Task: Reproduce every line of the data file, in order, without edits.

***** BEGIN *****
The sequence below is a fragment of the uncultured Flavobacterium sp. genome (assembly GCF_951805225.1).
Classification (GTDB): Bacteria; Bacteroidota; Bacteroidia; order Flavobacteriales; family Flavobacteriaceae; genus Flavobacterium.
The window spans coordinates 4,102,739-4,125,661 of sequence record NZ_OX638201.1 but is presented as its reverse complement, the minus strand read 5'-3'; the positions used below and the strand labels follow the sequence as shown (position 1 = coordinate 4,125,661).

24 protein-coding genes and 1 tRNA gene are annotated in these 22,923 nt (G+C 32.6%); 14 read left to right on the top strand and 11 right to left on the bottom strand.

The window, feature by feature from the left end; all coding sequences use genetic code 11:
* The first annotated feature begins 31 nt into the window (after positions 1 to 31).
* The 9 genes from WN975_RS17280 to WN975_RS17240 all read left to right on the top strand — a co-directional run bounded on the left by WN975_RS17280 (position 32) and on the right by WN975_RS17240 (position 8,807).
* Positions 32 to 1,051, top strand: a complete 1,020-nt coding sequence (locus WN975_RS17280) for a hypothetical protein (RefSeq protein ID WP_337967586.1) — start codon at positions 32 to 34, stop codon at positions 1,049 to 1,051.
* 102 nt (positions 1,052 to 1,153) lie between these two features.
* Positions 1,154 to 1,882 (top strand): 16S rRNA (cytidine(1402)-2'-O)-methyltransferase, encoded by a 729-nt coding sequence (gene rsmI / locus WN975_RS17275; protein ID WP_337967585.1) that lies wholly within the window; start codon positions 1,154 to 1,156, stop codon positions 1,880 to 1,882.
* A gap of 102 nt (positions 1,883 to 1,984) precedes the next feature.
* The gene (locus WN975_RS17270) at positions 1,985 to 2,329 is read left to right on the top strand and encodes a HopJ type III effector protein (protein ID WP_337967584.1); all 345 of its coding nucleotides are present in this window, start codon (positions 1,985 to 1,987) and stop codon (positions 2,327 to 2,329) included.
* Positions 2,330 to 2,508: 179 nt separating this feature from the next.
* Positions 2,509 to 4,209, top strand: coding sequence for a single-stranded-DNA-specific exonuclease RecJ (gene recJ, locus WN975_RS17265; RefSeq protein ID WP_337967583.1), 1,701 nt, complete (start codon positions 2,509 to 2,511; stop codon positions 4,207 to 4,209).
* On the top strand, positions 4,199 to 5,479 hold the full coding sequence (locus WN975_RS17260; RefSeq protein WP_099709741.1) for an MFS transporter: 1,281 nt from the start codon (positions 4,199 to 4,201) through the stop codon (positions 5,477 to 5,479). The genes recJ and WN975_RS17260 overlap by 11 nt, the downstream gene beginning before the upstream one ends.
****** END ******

The sequence below is a fragment of the uncultured Flavobacterium sp. genome (assembly GCF_951805225.1).
Classification (GTDB): Bacteria; Bacteroidota; Bacteroidia; order Flavobacteriales; family Flavobacteriaceae; genus Flavobacterium.
The window spans coordinates 4,102,739-4,125,661 of sequence record NZ_OX638201.1 but is presented as its reverse complement, the minus strand read 5'-3'; the positions used below and the strand labels follow the sequence as shown (position 1 = coordinate 4,125,661).

24 protein-coding genes and 1 tRNA gene are annotated in these 22,923 nt (G+C 32.6%); 14 read left to right on the top strand and 11 right to left on the bottom strand.

The window, feature by feature from the left end; all coding sequences use genetic code 11:
* The first annotated feature begins 31 nt into the window (after positions 1 to 31).
* The 9 genes from WN975_RS17280 to WN975_RS17240 all read left to right on the top strand — a co-directional run bounded on the left by WN975_RS17280 (position 32) and on the right by WN975_RS17240 (position 8,807).
* Positions 32 to 1,051, top strand: a complete 1,020-nt coding sequence (locus WN975_RS17280) for a hypothetical protein (RefSeq protein ID WP_337967586.1) — start codon at positions 32 to 34, stop codon at positions 1,049 to 1,051.
* 102 nt (positions 1,052 to 1,153) lie between these two features.
* Positions 1,154 to 1,882 (top strand): 16S rRNA (cytidine(1402)-2'-O)-methyltransferase, encoded by a 729-nt coding sequence (gene rsmI / locus WN975_RS17275; protein ID WP_337967585.1) that lies wholly within the window; start codon positions 1,154 to 1,156, stop codon positions 1,880 to 1,882.
* A gap of 102 nt (positions 1,883 to 1,984) precedes the next feature.
* The gene (locus WN975_RS17270) at positions 1,985 to 2,329 is read left to right on the top strand and encodes a HopJ type III effector protein (protein ID WP_337967584.1); all 345 of its coding nucleotides are present in this window, start codon (positions 1,985 to 1,987) and stop codon (positions 2,327 to 2,329) included.
* Positions 2,330 to 2,508: 179 nt separating this feature from the next.
* Positions 2,509 to 4,209, top strand: coding sequence for a single-stranded-DNA-specific exonuclease RecJ (gene recJ, locus WN975_RS17265; RefSeq protein ID WP_337967583.1), 1,701 nt, complete (start codon positions 2,509 to 2,511; stop codon positions 4,207 to 4,209).
* On the top strand, positions 4,199 to 5,479 hold the full coding sequence (locus WN975_RS17260; RefSeq protein WP_099709741.1) for an MFS transporter: 1,281 nt from the start codon (positions 4,199 to 4,201) through the stop codon (positions 5,477 to 5,479). The genes recJ and WN975_RS17260 overlap by 11 nt, the downstream gene beginning before the upstream one ends.